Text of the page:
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Does it take an atheist to teach Baptists about their own heritage?
Atheist activist Rob Sherman has filed a lawsuit in Illinois state court seeking to block a $1 million government grant to Pilgrim Baptist Church. According to the Chicago Sun-Times, Gov. Rod Blagojevich promised the money to the Chicago congregation after a fire damaged the church building.
But why is a church getting government money? What about the separation of church and state? Shouldn't houses of worship be built and maintained with the voluntary donations of the faithful, not the hard-earned dollars of the taxpayers?
Well, yeah. But Blogojevich, a Democrat, was running for re-election at the time, and the promise seemed like a good idea - a little walking-around money for members of a prominent religious community.
"We all know Rod did this two months before his primary election victory over Edwin Eisendrath," Sherman told the newspaper. "January 2006, when the fire happens, and he's in the March primary against Eisendrath, Rod was pandering for black votes. I understand that. But you can't have the state donating $1 million to a church. You can't do that with tax dollars."
Here's an idea: why doesn't Pilgrim Baptist Church show some integrity and some historical and theological awareness and turn the money down?
Baptists traditionally have been ardent supporters of the separation of church and state. A despised minority in colonial America, they were often jailed and otherwise persecuted for refusing to accept the government-established religions of their day.
In a recent essay, a Georgia pastor called on Baptists to remember their history.
Writing in The Moultrie Observer, the Rev. Michael Helms noted the religious liberty contributions of American visionaries such as Roger Williams, a Baptist preacher who founded Rhode Island as a haven for those seeking freedom of conscience.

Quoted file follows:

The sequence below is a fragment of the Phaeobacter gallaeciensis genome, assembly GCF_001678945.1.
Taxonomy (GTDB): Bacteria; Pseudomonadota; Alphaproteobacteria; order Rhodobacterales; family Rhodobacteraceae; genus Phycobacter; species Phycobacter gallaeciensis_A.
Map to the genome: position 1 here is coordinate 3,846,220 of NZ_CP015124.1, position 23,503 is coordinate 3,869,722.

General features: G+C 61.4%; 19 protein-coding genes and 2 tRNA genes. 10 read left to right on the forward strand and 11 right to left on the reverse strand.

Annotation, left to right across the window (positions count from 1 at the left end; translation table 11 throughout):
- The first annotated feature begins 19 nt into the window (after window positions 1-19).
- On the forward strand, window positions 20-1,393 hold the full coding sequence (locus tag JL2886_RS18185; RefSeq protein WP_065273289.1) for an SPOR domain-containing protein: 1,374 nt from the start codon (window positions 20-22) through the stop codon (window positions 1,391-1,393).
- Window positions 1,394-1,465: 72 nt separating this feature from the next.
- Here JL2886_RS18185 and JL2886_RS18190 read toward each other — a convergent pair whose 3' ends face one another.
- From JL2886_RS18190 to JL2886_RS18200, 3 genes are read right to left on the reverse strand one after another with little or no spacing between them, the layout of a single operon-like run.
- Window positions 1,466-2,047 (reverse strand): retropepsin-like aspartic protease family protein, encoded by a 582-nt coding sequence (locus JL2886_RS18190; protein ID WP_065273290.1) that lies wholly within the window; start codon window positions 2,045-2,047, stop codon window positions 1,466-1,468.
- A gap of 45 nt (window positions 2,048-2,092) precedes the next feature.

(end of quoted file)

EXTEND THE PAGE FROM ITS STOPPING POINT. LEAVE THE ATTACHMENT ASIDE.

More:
"When Christianity is forced on citizens by the state," insists Helms, pastor of Trinity Baptist Church in Moultrie, Ga., "faith becomes detached from the heart, and the gospel is prostituted. Another problem created by not separating church and state is that Christianity may be used for the political and personal agendas of those who espouse it. Because of such dangers, Williams rightly contended that the mixing of the two is bad for both.
"Because of people like Williams," Helms continued, "Baptists became known as champions for religious freedom. They demanded, often to their own peril, the right to practice religion without interference from the state. Baptists also stood with other faiths and even with those who professed no faith, for the right to the same principle. As they did, the numbers of Baptists grew, partly because people admired Baptists for practicing the Golden Rule and partly because Baptists maintained their responsibility to share the gospel. The credibility Baptists built up enhanced their efforts of evangelism."
Concluded Helms, "Baptists embraced this concept during their days as a minority, and today, we as Baptists and other Christians ought not to forget this concept now that we have numbers and money in our corner. The surest way to lose disciples is to try to force Christianity on the masses. That has been tried. It does not work. Let's get back to living by the Golden Rule and applying it to church and state issues."
I don't know if the folks at Pilgrim Baptist Church are looking for a guest preacher for their pulpit. But if they are, I nominate Pastor Helms. He has a message that the congregation needs to hear. Indeed, Gov. Blogojevich, two presidential candidates and numerous politicians around the United States need to hear it, too!
In the meantime, good luck to Rob Sherman on his lawsuit.